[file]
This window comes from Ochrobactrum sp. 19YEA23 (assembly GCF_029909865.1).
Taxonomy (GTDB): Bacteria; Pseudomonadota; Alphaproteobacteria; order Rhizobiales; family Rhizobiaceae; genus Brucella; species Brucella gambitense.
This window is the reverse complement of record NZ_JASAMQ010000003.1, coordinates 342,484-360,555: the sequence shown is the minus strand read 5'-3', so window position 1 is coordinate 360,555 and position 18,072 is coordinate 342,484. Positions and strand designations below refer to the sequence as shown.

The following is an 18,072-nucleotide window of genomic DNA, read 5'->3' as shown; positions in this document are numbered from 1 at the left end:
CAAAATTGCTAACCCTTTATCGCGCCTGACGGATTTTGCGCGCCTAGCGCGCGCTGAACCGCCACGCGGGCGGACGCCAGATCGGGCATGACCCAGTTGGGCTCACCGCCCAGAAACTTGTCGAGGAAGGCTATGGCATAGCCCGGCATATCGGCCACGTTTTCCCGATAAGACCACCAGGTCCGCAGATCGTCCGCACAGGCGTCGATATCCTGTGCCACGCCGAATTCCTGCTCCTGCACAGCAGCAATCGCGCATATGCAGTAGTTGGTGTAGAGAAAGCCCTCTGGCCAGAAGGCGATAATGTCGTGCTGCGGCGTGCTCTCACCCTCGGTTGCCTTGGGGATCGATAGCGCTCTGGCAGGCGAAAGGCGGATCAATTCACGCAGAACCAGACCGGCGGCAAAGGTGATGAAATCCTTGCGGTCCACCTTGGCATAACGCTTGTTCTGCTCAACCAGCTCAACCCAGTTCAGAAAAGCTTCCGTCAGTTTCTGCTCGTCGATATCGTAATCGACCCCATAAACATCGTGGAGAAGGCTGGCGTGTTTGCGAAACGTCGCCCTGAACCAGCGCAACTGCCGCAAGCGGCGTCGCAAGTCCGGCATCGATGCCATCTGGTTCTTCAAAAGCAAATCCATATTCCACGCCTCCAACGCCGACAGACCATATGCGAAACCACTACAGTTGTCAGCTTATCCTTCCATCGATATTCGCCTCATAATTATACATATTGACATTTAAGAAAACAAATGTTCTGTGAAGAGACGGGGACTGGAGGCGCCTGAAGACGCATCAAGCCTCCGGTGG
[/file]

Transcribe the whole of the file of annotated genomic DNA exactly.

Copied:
This window comes from Ochrobactrum sp. 19YEA23 (assembly GCF_029909865.1).
Taxonomy (GTDB): Bacteria; Pseudomonadota; Alphaproteobacteria; order Rhizobiales; family Rhizobiaceae; genus Brucella; species Brucella gambitense.
This window is the reverse complement of record NZ_JASAMQ010000003.1, coordinates 342,484-360,555: the sequence shown is the minus strand read 5'-3', so window position 1 is coordinate 360,555 and position 18,072 is coordinate 342,484. Positions and strand designations below refer to the sequence as shown.

The following is an 18,072-nucleotide window of genomic DNA, read 5'->3' as shown; positions in this document are numbered from 1 at the left end:
CAAAATTGCTAACCCTTTATCGCGCCTGACGGATTTTGCGCGCCTAGCGCGCGCTGAACCGCCACGCGGGCGGACGCCAGATCGGGCATGACCCAGTTGGGCTCACCGCCCAGAAACTTGTCGAGGAAGGCTATGGCATAGCCCGGCATATCGGCCACGTTTTCCCGATAAGACCACCAGGTCCGCAGATCGTCCGCACAGGCGTCGATATCCTGTGCCACGCCGAATTCCTGCTCCTGCACAGCAGCAATCGCGCATATGCAGTAGTTGGTGTAGAGAAAGCCCTCTGGCCAGAAGGCGATAATGTCGTGCTGCGGCGTGCTCTCACCCTCGGTTGCCTTGGGGATCGATAGCGCTCTGGCAGGCGAAAGGCGGATCAATTCACGCAGAACCAGACCGGCGGCAAAGGTGATGAAATCCTTGCGGTCCACCTTGGCATAACGCTTGTTCTGCTCAACCAGCTCAACCCAGTTCAGAAAAGCTTCCGTCAGTTTCTGCTCGTCGATATCGTAATCGACCCCATAAACATCGTGGAGAAGGCTGGCGTGTTTGCGAAACGTCGCCCTGAACCAGCGCAACTGCCGCAAGCGGCGTCGCAAGTCCGGCATCGATGCCATCTGGTTCTTCAAAAGCAAATCCATATTCCACGCCTCCAACGCCGACAGACCATATGCGAAACCACTACAGTTGTCAGCTTATCCTTCCATCGATATTCGCCTCATAATTATACATATTGACATTTAAGAAAACAAATGTTCTGTGAAGAGACGGGGACTGGAGGCGCCTGAAGACGCATCAAGCCTCCGGTGG